On 17 November, with an opening speech by Foreign Minister Luigi Di Maio, Italy will assume its six-month Presidency of the Council of Europe (CoE), the multilateral organization based in Strasbourg whose raison d'etre consists in the protection and affirmation (within the territorial area of its own competence) of human rights, the rule of law and the principles of democracy. It is an activity of great relevance and almost inexhaustible in terms of the commitment required, as the Conventions signed (of which there are approximately 200) since its foundation in 1949 clearly testify.

It is an event that is both rare and important. Rare because with 47 member states (representing 840 million inhabitants) it means that on the basis of the principle of alphabetical rotation, a State has this area of responsibility only every 23/24 years. Before now, Italy had occupied the Presidency at the dawn of the new millennium, in 2000, while I gladly entrust the readers with the task of verifying when this will happen again.

Important because in the 6 months of presidential mandate it is possible to direct the attention of other countries towards certain issues, those that appear in the program presented by the corresponding capital, thus influencing the agenda of the Committee of Ministers, the highest aspiration within the CoE.

We may assume then, in this context, that the new Presidency does not wish to neglect any of the traditional lines of work and therefore political, cultural and social themes (possible update of the Turin Charter) will be pursued simultaneously, in addition to the identification of mechanisms for strengthening the enforcement of Court sentences.

That said, it is not the aim of this article to go into detail regarding the priorities of the Italian government, particularly since they are not yet fully known at the time of writing. Subsequent issues of the «Voice» will in fact present the evaluations of the experts, certainly in possession of more concrete information. What is certain right now is the strong expectations in the Strasbourg sphere of a new Presidency deemed capable of “leaving its mark”, coherently and in continuity with the very authoritative and qualified role played by our country in the Pan-European forum, of which it is a founding member alongside nine other countries. The fact, then, that the “handing over of the baton” takes place with a country like Hungary which is heavily conditioned, in relation to its work in Strasbourg, by the well-known anti-democratic regulations imposed internally by those authorities, only increases the belief that the Italian term will help to restore strength and vigour to the Strasbourg organization, whose recent activity has inevitably been affected in terms of reduced operations as a result of the long lockdown period.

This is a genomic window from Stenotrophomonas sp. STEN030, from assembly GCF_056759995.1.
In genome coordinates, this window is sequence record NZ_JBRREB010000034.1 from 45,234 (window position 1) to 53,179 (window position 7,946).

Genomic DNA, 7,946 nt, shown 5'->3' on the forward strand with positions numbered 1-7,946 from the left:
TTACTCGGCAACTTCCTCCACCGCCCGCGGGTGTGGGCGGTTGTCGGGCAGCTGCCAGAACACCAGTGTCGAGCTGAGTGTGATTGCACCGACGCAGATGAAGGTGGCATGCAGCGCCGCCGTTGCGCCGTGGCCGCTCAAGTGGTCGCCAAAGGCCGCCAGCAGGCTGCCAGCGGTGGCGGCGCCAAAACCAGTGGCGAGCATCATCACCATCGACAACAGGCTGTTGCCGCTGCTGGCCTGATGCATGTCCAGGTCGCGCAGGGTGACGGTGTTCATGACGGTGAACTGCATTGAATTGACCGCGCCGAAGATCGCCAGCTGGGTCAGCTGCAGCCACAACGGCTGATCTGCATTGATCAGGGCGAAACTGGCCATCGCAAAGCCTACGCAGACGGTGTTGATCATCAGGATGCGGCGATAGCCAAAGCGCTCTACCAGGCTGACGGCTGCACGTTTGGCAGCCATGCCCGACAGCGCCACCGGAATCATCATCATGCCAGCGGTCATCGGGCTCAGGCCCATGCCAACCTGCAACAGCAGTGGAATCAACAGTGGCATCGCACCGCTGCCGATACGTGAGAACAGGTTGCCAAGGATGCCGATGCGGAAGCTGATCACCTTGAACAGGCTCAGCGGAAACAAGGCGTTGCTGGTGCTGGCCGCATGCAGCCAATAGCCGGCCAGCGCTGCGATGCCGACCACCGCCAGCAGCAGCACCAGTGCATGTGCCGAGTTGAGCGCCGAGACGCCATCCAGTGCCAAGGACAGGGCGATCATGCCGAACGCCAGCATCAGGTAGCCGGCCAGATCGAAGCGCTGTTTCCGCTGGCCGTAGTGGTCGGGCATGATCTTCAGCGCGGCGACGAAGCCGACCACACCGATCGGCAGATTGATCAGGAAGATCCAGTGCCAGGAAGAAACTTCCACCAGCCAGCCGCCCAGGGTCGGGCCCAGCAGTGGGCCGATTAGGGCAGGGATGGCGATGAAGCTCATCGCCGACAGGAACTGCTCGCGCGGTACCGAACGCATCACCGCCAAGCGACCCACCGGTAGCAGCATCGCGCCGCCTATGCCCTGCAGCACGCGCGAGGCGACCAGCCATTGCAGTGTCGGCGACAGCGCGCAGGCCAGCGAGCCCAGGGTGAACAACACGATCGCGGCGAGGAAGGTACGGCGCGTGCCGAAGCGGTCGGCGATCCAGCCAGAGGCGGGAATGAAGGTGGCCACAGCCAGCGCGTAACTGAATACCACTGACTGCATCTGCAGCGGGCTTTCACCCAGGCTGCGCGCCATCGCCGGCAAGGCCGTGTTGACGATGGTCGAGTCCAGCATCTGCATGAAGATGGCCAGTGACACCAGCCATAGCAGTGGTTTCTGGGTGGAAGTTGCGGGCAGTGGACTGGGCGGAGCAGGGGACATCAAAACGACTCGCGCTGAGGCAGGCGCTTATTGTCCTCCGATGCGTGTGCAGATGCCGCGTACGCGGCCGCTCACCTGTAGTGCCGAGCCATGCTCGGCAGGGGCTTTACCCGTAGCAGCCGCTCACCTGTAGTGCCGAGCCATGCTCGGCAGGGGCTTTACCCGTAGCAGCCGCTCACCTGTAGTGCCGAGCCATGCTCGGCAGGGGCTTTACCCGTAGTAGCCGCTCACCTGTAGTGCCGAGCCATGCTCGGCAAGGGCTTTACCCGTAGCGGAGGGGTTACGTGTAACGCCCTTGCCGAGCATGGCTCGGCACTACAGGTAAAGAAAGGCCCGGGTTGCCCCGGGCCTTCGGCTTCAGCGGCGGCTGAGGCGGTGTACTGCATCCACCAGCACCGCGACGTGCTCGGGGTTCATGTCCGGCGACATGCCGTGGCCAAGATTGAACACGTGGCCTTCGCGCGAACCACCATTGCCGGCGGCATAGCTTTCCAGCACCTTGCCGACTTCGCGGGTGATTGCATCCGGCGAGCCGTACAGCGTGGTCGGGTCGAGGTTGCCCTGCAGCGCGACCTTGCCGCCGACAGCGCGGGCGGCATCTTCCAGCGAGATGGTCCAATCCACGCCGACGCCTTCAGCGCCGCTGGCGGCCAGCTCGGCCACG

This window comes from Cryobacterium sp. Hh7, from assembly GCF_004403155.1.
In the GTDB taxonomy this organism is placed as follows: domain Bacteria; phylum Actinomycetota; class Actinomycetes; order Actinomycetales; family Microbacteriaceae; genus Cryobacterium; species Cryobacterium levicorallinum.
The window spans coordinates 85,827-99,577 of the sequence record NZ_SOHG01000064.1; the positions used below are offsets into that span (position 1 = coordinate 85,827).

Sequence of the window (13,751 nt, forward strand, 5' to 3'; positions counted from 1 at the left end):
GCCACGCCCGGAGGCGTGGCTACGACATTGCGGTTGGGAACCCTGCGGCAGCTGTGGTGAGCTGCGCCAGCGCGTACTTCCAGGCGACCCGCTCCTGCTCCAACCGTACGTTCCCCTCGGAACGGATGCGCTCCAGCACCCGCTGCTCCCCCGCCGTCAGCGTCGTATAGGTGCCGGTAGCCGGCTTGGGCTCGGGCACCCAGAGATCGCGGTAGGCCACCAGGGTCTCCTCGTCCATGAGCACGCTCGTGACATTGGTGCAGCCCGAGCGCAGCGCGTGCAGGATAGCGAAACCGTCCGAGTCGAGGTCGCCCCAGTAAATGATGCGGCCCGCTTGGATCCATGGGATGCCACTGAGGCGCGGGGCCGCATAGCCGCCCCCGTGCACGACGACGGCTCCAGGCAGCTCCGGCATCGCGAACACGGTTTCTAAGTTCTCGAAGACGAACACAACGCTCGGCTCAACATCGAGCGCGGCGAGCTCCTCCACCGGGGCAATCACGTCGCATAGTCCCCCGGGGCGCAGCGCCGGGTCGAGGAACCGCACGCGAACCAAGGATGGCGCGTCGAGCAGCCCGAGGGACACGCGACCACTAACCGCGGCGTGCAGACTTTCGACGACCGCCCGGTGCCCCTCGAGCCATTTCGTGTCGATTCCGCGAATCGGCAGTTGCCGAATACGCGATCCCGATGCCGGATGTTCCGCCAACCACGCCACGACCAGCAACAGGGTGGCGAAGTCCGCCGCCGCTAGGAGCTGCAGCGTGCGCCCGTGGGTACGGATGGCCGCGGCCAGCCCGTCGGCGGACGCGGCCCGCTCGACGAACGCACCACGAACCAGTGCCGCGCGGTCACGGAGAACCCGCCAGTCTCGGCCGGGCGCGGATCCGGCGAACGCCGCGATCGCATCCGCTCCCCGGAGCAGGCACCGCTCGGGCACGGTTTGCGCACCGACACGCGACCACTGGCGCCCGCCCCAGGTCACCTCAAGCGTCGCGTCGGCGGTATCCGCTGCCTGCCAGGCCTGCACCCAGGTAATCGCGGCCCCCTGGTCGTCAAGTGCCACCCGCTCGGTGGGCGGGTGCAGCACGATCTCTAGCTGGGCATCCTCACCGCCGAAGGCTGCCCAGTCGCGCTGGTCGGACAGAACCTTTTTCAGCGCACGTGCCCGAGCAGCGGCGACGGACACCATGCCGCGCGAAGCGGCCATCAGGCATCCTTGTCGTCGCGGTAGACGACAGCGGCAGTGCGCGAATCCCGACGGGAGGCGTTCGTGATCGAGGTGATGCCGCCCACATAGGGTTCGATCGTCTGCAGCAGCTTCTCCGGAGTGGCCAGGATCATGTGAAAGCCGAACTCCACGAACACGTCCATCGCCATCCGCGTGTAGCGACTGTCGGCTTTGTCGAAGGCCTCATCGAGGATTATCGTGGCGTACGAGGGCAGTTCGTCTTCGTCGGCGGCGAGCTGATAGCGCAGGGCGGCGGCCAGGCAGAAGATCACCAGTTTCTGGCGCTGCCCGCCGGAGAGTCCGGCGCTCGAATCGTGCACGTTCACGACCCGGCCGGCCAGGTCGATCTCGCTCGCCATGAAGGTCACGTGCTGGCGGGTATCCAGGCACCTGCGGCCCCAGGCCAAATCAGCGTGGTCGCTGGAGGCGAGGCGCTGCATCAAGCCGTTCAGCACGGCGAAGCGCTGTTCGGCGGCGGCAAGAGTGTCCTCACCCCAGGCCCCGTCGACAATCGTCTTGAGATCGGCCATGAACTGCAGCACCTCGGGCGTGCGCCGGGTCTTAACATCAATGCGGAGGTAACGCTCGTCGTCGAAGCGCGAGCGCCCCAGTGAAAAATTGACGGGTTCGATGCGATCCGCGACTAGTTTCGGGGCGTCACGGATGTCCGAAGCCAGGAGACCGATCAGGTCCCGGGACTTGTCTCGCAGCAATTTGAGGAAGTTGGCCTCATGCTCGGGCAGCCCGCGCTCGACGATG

More generally (and far from being a criticism for it is only an observation) the Council of Europe must often live with the image that it is less “accomplished” than it actually deserves credit for. The European Union is not exactly an innocent by-stander in light of this perception with its much greater visibility, not to mention significantly greater financial means, that it has at its disposal. It might be a detail of less importance, but the sharing of the logo (the 12 gold stars on a blue background) and the anthem (Beethoven’s Ode to Joy) seem to contribute to the unjustified “reliance” of Strasbourg to Brussels.

In reality, after an even superficial observation of the various opinions that characterize the Pan-European area today, also made up of exacerbated nationalisms and related discrimination, there can be no doubt that it needs, today as in the past, the irreplaceable presence and fundamental activity of the Strasbourg organization over which Italy is preparing to preside, with the strong expectations mentioned above, for the eighth time in its history.


Reggente Marco Marsilli, Foundation President.

Subscribe to our newsletter

When you submit the form, check your inbox to confirm your subscription